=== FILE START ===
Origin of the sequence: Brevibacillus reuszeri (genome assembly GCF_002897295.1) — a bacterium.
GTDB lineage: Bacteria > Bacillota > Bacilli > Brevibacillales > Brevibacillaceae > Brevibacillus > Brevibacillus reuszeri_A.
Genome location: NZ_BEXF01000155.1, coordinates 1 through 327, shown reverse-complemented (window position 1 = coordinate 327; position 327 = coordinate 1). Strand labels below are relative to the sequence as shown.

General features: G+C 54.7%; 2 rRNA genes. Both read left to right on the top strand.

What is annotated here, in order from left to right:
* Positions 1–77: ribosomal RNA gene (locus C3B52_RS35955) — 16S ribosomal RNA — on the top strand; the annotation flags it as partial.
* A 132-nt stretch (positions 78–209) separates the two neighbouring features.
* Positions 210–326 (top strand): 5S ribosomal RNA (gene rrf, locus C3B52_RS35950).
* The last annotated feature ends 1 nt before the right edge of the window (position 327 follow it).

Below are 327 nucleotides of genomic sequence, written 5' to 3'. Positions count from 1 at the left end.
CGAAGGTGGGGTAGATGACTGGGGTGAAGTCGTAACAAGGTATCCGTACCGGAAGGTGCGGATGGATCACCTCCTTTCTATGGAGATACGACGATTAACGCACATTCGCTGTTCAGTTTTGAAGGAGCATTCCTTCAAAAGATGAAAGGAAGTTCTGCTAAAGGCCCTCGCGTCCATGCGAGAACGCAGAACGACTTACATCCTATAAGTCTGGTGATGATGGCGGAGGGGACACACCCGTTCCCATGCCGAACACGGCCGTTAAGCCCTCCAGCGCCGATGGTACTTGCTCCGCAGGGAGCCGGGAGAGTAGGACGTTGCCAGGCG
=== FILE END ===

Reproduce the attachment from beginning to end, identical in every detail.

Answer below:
Origin of the sequence: Brevibacillus reuszeri (genome assembly GCF_002897295.1) — a bacterium.
GTDB lineage: Bacteria > Bacillota > Bacilli > Brevibacillales > Brevibacillaceae > Brevibacillus > Brevibacillus reuszeri_A.
Genome location: NZ_BEXF01000155.1, coordinates 1 through 327, shown reverse-complemented (window position 1 = coordinate 327; position 327 = coordinate 1). Strand labels below are relative to the sequence as shown.

General features: G+C 54.7%; 2 rRNA genes. Both read left to right on the top strand.

What is annotated here, in order from left to right:
* Positions 1–77: ribosomal RNA gene (locus C3B52_RS35955) — 16S ribosomal RNA — on the top strand; the annotation flags it as partial.
* A 132-nt stretch (positions 78–209) separates the two neighbouring features.
* Positions 210–326 (top strand): 5S ribosomal RNA (gene rrf, locus C3B52_RS35950).
* The last annotated feature ends 1 nt before the right edge of the window (position 327 follow it).

Below are 327 nucleotides of genomic sequence, written 5' to 3'. Positions count from 1 at the left end.
CGAAGGTGGGGTAGATGACTGGGGTGAAGTCGTAACAAGGTATCCGTACCGGAAGGTGCGGATGGATCACCTCCTTTCTATGGAGATACGACGATTAACGCACATTCGCTGTTCAGTTTTGAAGGAGCATTCCTTCAAAAGATGAAAGGAAGTTCTGCTAAAGGCCCTCGCGTCCATGCGAGAACGCAGAACGACTTACATCCTATAAGTCTGGTGATGATGGCGGAGGGGACACACCCGTTCCCATGCCGAACACGGCCGTTAAGCCCTCCAGCGCCGATGGTACTTGCTCCGCAGGGAGCCGGGAGAGTAGGACGTTGCCAGGCG